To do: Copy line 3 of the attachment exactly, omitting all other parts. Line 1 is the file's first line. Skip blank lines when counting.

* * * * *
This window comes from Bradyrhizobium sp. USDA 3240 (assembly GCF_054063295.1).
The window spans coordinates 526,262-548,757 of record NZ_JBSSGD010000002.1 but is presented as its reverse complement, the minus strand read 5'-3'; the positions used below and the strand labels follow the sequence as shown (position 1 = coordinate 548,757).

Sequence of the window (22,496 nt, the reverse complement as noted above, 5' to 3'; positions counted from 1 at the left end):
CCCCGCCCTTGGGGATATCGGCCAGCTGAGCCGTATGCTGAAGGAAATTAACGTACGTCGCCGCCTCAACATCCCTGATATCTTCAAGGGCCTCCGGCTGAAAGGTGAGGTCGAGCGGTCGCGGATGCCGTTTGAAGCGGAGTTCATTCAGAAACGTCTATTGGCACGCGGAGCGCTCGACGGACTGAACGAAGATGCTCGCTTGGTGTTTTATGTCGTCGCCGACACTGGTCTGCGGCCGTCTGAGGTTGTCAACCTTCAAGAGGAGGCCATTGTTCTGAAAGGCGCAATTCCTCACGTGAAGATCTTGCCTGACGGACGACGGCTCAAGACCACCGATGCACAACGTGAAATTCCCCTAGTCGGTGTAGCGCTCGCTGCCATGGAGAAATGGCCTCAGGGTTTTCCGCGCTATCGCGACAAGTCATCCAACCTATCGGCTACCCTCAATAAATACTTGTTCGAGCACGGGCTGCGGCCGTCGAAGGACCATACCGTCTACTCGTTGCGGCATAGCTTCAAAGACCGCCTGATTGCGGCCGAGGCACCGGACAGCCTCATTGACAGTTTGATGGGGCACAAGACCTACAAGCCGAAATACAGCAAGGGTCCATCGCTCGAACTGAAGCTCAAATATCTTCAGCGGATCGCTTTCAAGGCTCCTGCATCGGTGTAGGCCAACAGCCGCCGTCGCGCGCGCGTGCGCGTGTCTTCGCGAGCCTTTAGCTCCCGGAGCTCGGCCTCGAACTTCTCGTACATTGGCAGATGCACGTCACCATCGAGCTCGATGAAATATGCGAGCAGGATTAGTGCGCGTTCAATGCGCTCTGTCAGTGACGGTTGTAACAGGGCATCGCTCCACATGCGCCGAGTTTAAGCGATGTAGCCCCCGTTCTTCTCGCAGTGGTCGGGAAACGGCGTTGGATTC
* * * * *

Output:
Sequence of the window (22,496 nt, the reverse complement as noted above, 5' to 3'; positions counted from 1 at the left end):